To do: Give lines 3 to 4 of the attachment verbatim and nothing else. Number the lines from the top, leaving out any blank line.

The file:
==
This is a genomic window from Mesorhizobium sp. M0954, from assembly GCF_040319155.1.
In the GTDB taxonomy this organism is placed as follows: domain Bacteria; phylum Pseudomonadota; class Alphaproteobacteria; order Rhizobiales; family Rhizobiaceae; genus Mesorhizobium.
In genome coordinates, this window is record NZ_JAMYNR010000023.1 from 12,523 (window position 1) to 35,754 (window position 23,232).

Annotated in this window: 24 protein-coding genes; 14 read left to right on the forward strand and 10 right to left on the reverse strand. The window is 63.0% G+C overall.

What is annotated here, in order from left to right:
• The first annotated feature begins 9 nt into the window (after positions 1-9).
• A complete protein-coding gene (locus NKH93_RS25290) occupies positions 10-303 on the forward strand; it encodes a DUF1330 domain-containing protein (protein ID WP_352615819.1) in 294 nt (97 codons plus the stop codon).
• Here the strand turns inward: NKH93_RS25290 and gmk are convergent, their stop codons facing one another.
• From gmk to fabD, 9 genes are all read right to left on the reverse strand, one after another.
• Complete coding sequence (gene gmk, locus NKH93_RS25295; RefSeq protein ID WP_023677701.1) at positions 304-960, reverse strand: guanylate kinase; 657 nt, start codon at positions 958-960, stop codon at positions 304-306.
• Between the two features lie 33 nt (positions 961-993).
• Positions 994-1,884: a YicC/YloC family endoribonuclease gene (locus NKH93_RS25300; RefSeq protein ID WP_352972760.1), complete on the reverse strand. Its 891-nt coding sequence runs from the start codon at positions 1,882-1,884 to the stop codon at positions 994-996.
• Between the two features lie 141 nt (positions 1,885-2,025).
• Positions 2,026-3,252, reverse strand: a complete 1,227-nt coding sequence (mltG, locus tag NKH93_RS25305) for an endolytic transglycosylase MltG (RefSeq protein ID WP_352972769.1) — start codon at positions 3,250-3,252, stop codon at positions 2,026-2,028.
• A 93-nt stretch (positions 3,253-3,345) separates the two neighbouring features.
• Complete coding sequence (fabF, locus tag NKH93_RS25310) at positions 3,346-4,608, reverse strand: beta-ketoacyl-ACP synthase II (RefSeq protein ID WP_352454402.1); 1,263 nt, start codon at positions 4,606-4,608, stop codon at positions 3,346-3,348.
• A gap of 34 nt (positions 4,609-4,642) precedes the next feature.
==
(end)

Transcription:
In genome coordinates, this window is record NZ_JAMYNR010000023.1 from 12,523 (window position 1) to 35,754 (window position 23,232).

Annotated in this window: 24 protein-coding genes; 14 read left to right on the forward strand and 10 right to left on the reverse strand. The window is 63.0% G+C overall.